But if numerous dust enshrouded galaxies are responsible for the CIB, then how are we to find them?
Uncovering the Secret History
The key to finding CIB galaxies are observations in the far-infrared and sub-millimetre where the CIB dominates. Unfortunately, water vapour renders the Earth's atmosphere opaque at these wavelengths. Telescopes like the UK's James Clarke Maxwell Telescope (JCMT), perched on high, dry mountain sites, are able to peer through a few windows in this obscuration. The JCMT's sub-millimetre camera SCUBA was among the first instruments to start to see individual CIB objects, but has so far only managed to account for about1/5th of the CIB emission. Its successor, SCUBA2, and other telescopes now being constructed, should allow much more extensive studies of the CIB galaxies.
While ground-based telescopes can work in the sub-millimetre, satellites are needed for the far-infrared where the CIB is strongest. ISO was the first satellite to try to find individual CIB sources where it is brightest. The next few years, though, will see major advances for the far-infrared. The Spitzer satellite is currently flying and ASTRO-F was launched early in 2006. These will provide sensitive all-sky surveys and detailed studies of objects at the peak of the infrared background. The CIB, though, makes contributions throughout the far-infared and sub-millimetre. Two new ESA satellites, Planck and Herschel, due to be launched late 2007 or early 2008, will fill in the gap between far-infared satellites and ground-based sub-mm observatories, and should allow a detailed understanding of the objects. The future of far-infrared and sub-millimetre astronomy, and our chances of peering through the dust that obscures the secret life of galaxies, thus looks very bright.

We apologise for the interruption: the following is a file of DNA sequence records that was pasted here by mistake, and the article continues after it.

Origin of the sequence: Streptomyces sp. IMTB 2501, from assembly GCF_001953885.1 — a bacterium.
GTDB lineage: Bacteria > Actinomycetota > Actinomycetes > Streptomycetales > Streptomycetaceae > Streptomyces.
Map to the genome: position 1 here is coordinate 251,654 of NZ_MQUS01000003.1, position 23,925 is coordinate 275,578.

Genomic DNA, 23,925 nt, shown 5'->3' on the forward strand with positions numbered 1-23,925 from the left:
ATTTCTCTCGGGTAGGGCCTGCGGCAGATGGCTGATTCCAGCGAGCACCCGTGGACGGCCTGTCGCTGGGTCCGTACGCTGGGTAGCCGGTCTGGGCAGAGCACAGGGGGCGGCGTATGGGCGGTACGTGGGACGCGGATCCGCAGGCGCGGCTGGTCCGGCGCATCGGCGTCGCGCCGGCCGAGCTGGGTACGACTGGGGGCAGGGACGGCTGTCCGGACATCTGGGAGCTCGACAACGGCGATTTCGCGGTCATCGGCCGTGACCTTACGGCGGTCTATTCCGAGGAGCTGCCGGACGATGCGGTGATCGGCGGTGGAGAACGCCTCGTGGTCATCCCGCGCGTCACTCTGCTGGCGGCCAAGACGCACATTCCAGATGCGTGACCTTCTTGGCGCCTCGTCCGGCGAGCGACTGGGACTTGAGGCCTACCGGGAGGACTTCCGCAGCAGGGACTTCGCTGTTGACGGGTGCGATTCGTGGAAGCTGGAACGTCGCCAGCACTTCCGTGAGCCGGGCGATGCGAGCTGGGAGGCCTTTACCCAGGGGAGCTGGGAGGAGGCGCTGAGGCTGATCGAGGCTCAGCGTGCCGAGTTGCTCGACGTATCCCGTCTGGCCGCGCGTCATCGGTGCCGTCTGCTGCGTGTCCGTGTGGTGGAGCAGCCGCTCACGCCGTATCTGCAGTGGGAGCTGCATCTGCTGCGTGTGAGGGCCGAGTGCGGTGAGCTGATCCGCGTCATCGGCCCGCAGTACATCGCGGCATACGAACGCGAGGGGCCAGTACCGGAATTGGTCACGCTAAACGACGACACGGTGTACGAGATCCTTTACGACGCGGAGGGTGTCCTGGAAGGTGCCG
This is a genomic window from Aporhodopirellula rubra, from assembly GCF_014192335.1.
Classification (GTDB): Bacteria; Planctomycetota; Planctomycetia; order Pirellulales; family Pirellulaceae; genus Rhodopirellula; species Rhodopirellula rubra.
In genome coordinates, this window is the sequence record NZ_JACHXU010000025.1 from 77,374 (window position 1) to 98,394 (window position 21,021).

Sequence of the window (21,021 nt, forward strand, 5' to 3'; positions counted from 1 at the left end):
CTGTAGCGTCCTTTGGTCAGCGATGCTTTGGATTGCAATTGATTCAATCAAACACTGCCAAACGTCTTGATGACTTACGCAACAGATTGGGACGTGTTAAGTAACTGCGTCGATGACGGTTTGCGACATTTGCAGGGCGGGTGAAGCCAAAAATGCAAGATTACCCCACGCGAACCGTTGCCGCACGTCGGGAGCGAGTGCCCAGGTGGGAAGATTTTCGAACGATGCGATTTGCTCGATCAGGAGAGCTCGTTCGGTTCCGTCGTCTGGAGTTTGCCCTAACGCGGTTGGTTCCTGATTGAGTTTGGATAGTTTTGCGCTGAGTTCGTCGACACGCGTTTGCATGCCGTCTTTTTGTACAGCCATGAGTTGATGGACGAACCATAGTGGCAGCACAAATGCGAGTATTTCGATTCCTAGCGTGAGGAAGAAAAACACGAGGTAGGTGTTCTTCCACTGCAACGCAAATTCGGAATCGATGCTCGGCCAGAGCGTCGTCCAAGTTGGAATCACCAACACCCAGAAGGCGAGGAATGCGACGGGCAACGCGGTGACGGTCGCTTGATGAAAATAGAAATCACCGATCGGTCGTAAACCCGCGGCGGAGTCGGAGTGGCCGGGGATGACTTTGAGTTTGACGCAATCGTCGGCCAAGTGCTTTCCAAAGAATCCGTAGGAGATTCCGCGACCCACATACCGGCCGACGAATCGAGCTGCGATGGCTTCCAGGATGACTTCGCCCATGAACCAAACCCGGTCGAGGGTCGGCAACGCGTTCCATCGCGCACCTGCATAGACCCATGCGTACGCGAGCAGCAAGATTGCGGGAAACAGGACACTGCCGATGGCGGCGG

Dr David Clements works with Spitzer and ASTRO-F data, and on preparations for the Herschel and Planck satellites at Imperial College London. He is also one of a small band of scientists (from various disciplines) who relates science to the SF community.Originally commissioned by Concatenation this article appeared in Astronomy Now in a slightly different form.